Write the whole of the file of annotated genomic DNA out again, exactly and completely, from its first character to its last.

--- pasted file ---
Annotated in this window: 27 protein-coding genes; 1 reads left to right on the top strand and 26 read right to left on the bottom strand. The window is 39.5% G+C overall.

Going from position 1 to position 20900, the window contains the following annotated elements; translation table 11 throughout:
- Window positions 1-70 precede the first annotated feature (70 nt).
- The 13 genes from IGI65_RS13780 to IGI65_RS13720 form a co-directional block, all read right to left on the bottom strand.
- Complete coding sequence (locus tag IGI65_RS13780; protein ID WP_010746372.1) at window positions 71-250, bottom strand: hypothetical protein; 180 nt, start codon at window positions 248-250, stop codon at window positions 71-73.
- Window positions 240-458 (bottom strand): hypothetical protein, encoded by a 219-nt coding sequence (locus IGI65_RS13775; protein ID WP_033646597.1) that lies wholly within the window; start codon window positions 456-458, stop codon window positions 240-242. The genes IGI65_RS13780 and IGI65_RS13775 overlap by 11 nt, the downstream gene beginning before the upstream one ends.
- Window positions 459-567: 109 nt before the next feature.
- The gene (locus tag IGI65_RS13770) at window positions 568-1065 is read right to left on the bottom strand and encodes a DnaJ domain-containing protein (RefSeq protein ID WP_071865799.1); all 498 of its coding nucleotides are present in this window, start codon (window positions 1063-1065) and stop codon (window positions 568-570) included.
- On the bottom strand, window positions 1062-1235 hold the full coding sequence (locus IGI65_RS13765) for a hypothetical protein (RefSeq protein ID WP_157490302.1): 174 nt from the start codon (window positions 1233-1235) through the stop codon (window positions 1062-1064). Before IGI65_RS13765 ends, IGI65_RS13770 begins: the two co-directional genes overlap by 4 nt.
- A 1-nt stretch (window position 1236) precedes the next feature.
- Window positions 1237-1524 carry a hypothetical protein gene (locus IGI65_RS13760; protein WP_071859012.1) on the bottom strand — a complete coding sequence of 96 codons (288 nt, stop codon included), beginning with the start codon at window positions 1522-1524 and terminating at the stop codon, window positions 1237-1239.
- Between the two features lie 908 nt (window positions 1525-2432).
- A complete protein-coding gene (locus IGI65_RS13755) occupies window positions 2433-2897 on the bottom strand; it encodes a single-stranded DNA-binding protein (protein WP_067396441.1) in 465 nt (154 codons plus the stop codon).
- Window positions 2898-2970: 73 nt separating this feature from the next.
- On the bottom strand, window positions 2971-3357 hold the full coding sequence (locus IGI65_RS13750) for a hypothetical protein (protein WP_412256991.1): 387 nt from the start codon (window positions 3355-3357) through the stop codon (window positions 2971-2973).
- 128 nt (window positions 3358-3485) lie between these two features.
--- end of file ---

Annotated in this window: 27 protein-coding genes; 1 reads left to right on the top strand and 26 read right to left on the bottom strand. The window is 39.5% G+C overall.

Going from position 1 to position 20900, the window contains the following annotated elements; translation table 11 throughout:
- Window positions 1-70 precede the first annotated feature (70 nt).
- The 13 genes from IGI65_RS13780 to IGI65_RS13720 form a co-directional block, all read right to left on the bottom strand.
- Complete coding sequence (locus tag IGI65_RS13780; protein ID WP_010746372.1) at window positions 71-250, bottom strand: hypothetical protein; 180 nt, start codon at window positions 248-250, stop codon at window positions 71-73.
- Window positions 240-458 (bottom strand): hypothetical protein, encoded by a 219-nt coding sequence (locus IGI65_RS13775; protein ID WP_033646597.1) that lies wholly within the window; start codon window positions 456-458, stop codon window positions 240-242. The genes IGI65_RS13780 and IGI65_RS13775 overlap by 11 nt, the downstream gene beginning before the upstream one ends.
- Window positions 459-567: 109 nt before the next feature.
- The gene (locus tag IGI65_RS13770) at window positions 568-1065 is read right to left on the bottom strand and encodes a DnaJ domain-containing protein (RefSeq protein ID WP_071865799.1); all 498 of its coding nucleotides are present in this window, start codon (window positions 1063-1065) and stop codon (window positions 568-570) included.
- On the bottom strand, window positions 1062-1235 hold the full coding sequence (locus IGI65_RS13765) for a hypothetical protein (RefSeq protein ID WP_157490302.1): 174 nt from the start codon (window positions 1233-1235) through the stop codon (window positions 1062-1064). Before IGI65_RS13765 ends, IGI65_RS13770 begins: the two co-directional genes overlap by 4 nt.
- A 1-nt stretch (window position 1236) precedes the next feature.
- Window positions 1237-1524 carry a hypothetical protein gene (locus IGI65_RS13760; protein WP_071859012.1) on the bottom strand — a complete coding sequence of 96 codons (288 nt, stop codon included), beginning with the start codon at window positions 1522-1524 and terminating at the stop codon, window positions 1237-1239.
- Between the two features lie 908 nt (window positions 1525-2432).
- A complete protein-coding gene (locus IGI65_RS13755) occupies window positions 2433-2897 on the bottom strand; it encodes a single-stranded DNA-binding protein (protein WP_067396441.1) in 465 nt (154 codons plus the stop codon).
- Window positions 2898-2970: 73 nt separating this feature from the next.
- On the bottom strand, window positions 2971-3357 hold the full coding sequence (locus IGI65_RS13750) for a hypothetical protein (protein WP_412256991.1): 387 nt from the start codon (window positions 3355-3357) through the stop codon (window positions 2971-2973).
- 128 nt (window positions 3358-3485) lie between these two features.